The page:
An Indian-American graduate researcher at Princeton University is leading a major study on cells, and her team has created a tool, combining light and a specific protein, that gives an unprecedented look at developing life forms.
According to a Dec. 5, 2019 press release from Princeton University, the study was led by Aleena Patel, a graduate student in chemical and biological engineering.
Combining light and a protein linked to cancer, this team of researchers have created a biological switch to conduct an unprecedented exploration of cellular development in the embryo, the University said.
The study, published Dec. 2 in the Proceedings of the National Academy of Sciences, “promises to help experts map precise cause and effect relationships in one of life’s most basic systems — the development of an amorphous embryo into a fully articulated life form,” the press release said.
The research tries to answer a critical question on how an undefined cell knows to become part of a toenail and not a brain stem? Scientists don’t understand this process very well, but they know it’s central in understanding disease and development.
Patel, the study’s first author, said that when signals misfire and the cellular control mechanisms veer off course, a wide variety of problems can emerge, including many developmental disorders and, later, the precursors of cancer.
“We want to know how these mutations are breaking not only the interaction networks within cells but also the developmental processes that are so tightly regulated in the entire embryo,” Patel is quoted saying in the press release.
The technique developed by them can be adopted widely, according to the team. Their current work focuses on signal timing. Their future work could look at spatial patterns, the University said.
In their experiments, the researchers blasted proteins in developing zebrafish with a targeted pulse of light (a technique known as optogenetics), switching the proteins into their activated state. Each activated protein then sent chemical signals along a prescribed pathway into the cell’s center.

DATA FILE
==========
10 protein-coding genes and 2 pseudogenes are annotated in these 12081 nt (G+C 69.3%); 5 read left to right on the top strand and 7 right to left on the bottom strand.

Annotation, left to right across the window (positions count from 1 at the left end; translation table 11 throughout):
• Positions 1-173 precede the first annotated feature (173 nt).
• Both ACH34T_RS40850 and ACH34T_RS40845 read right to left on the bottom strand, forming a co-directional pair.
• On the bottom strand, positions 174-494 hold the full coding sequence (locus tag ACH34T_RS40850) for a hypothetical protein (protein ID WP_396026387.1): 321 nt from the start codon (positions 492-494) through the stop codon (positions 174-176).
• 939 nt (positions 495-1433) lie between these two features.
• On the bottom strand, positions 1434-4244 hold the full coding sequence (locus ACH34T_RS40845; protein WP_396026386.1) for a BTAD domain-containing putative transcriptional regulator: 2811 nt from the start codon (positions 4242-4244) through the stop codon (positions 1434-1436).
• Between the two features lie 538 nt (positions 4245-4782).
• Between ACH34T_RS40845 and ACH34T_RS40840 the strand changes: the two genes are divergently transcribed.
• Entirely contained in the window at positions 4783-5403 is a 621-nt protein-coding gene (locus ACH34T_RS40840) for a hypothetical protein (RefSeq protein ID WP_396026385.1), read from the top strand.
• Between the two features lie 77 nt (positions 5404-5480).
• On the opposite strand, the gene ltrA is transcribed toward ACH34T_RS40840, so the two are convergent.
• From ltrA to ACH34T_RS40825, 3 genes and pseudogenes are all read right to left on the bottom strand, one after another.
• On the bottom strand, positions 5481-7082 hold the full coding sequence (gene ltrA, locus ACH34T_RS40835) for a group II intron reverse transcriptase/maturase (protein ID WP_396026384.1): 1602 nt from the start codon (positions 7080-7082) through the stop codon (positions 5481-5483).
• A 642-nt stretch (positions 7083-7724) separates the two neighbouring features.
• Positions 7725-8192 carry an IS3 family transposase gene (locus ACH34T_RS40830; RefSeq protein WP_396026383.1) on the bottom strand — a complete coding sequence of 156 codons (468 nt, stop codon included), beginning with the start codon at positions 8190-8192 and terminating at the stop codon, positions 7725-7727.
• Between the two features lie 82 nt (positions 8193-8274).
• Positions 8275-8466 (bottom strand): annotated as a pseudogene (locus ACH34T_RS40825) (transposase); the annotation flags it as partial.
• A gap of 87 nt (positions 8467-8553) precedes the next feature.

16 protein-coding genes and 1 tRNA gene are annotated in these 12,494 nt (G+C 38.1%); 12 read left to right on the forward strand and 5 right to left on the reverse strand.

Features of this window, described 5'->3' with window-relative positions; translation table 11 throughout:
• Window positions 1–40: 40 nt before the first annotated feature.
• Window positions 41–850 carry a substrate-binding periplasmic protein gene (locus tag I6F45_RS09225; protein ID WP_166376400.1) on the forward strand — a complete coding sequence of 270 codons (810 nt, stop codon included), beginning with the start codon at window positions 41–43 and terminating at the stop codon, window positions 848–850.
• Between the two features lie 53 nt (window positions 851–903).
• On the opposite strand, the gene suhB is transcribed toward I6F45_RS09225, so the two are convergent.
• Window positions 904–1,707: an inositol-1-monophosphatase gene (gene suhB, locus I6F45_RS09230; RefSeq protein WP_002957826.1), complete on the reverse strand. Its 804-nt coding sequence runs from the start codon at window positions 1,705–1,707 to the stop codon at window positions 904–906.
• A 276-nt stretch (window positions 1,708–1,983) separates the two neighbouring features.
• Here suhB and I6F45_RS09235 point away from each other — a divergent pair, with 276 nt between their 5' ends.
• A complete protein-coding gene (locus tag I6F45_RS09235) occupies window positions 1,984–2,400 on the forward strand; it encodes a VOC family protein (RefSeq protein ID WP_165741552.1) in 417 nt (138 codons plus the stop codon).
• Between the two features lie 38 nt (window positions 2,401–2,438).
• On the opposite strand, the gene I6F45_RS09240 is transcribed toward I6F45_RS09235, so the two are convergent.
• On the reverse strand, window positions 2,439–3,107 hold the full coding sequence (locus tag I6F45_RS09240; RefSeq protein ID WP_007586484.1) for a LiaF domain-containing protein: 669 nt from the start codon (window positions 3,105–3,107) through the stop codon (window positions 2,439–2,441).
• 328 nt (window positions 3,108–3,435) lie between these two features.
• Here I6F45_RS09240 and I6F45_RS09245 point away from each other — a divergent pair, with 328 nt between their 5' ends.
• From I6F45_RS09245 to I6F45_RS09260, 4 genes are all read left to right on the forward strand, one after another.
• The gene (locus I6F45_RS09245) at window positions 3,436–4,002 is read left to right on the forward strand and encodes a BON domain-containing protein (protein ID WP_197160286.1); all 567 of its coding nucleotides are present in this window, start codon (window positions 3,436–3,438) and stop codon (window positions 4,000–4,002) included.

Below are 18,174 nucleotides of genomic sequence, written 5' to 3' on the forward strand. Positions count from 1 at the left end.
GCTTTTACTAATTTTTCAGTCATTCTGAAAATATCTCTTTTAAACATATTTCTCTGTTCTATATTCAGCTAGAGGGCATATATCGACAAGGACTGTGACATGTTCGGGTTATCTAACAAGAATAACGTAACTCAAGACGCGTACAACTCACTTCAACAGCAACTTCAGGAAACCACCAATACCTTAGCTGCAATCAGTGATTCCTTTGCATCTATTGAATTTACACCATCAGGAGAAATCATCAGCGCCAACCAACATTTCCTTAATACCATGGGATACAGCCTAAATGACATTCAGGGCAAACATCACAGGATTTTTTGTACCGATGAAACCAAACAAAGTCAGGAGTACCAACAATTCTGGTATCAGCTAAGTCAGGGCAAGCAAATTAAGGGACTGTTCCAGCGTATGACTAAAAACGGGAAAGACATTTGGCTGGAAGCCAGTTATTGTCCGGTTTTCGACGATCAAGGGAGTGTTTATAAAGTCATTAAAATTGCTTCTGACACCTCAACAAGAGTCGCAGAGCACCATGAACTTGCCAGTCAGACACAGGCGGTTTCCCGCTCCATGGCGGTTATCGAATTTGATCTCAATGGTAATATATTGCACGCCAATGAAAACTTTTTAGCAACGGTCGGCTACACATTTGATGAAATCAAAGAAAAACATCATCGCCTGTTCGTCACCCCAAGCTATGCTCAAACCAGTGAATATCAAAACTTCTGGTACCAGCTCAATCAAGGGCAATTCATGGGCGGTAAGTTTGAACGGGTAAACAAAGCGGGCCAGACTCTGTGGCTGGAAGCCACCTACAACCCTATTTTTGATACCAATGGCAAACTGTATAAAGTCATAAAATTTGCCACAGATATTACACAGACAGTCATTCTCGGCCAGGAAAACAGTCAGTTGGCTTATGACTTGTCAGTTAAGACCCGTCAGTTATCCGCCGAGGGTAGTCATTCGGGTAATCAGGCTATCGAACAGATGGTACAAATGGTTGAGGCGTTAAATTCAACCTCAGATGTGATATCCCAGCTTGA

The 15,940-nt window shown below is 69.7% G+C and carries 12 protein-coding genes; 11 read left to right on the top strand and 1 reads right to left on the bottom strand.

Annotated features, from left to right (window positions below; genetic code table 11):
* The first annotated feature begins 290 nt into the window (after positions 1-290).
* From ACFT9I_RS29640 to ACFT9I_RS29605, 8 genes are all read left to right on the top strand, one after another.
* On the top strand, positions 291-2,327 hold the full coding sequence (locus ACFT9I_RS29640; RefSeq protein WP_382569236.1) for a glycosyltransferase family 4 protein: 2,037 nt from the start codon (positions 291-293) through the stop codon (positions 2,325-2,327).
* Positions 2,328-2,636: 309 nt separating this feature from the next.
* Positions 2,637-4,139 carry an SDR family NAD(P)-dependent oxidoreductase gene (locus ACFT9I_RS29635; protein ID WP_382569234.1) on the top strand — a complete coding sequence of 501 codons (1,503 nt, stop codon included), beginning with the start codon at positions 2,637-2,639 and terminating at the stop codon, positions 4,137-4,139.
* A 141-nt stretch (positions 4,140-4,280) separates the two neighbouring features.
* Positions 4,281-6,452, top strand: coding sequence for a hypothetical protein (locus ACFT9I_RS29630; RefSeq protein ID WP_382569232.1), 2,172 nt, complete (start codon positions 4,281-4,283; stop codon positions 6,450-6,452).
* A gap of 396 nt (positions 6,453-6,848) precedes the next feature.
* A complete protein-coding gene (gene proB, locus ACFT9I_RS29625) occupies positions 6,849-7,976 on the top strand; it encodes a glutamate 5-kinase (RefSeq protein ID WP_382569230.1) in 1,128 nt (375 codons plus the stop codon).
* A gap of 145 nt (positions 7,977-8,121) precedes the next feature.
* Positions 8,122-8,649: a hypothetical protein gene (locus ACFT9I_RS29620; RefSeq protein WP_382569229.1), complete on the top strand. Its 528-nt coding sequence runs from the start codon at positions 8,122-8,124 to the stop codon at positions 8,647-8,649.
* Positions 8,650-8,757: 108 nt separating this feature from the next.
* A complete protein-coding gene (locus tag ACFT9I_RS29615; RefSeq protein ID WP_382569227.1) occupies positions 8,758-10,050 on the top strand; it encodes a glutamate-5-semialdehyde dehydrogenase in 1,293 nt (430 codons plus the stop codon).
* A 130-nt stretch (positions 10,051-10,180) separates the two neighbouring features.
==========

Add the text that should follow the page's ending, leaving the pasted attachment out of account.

In normal development, these signals activate at just the right time and in just the right place, always in exactly the same way. But Patel and her team of researchers turned the switch on out of sequence, for long intervals, flooding the cell with its own signal and tracing the outcomes.
“I’m just taking advantage of what’s already there in nature, using nature’s design,” Patel said.
The Princeton team focused on a chain of chemical signals called the ERK pathway, one of only a few signaling pathways preserved over 3.5 billion years of natural selection. A vast number of developmental disorders arise from early problems in the human ERK pathway, including underlying causes of congenital heart disease, autoimmune syndromes, skeletal malformations and epilepsy. When ERK pathway problems occur in adult cells, they can result in malignant tumors.
Additional researchers included graduate student Eyan Yeung, undergraduate student Andrew Wu; Assistant Professor of Molecular Biology Jared Toettcher; and former undergraduate student Sarah McGuire, whose work on this project was the basis for her senior thesis.
This work was supported by the National Science Foundation’s Graduate Research Fellowship Program and the National Institutes for Health.